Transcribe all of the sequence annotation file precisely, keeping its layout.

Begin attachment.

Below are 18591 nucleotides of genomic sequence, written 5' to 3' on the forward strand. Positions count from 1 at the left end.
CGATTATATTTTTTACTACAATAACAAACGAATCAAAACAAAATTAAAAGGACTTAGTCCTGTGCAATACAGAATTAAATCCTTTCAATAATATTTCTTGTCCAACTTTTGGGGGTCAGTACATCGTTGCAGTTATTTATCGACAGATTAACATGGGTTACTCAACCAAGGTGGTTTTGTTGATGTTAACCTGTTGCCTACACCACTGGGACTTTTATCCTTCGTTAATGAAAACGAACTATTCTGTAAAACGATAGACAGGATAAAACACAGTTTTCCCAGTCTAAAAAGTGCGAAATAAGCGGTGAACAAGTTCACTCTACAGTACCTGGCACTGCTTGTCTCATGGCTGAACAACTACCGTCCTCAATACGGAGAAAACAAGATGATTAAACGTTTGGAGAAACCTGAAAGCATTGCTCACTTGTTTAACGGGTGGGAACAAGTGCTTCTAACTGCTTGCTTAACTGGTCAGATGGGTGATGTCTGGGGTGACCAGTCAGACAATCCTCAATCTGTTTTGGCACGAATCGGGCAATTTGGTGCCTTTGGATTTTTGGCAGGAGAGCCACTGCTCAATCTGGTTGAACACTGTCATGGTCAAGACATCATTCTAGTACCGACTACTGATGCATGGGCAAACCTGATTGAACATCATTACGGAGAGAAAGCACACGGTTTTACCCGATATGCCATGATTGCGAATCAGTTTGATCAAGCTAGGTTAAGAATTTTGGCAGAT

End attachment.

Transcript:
Below are 18591 nucleotides of genomic sequence, written 5' to 3' on the forward strand. Positions count from 1 at the left end.
CGATTATATTTTTTACTACAATAACAAACGAATCAAAACAAAATTAAAAGGACTTAGTCCTGTGCAATACAGAATTAAATCCTTTCAATAATATTTCTTGTCCAACTTTTGGGGGTCAGTACATCGTTGCAGTTATTTATCGACAGATTAACATGGGTTACTCAACCAAGGTGGTTTTGTTGATGTTAACCTGTTGCCTACACCACTGGGACTTTTATCCTTCGTTAATGAAAACGAACTATTCTGTAAAACGATAGACAGGATAAAACACAGTTTTCCCAGTCTAAAAAGTGCGAAATAAGCGGTGAACAAGTTCACTCTACAGTACCTGGCACTGCTTGTCTCATGGCTGAACAACTACCGTCCTCAATACGGAGAAAACAAGATGATTAAACGTTTGGAGAAACCTGAAAGCATTGCTCACTTGTTTAACGGGTGGGAACAAGTGCTTCTAACTGCTTGCTTAACTGGTCAGATGGGTGATGTCTGGGGTGACCAGTCAGACAATCCTCAATCTGTTTTGGCACGAATCGGGCAATTTGGTGCCTTTGGATTTTTGGCAGGAGAGCCACTGCTCAATCTGGTTGAACACTGTCATGGTCAAGACATCATTCTAGTACCGACTACTGATGCATGGGCAAACCTGATTGAACATCATTACGGAGAGAAAGCACACGGTTTTACCCGATATGCCATGATTGCGAATCAGTTTGATCAAGCTAGGTTAAGAATTTTGGCAGAT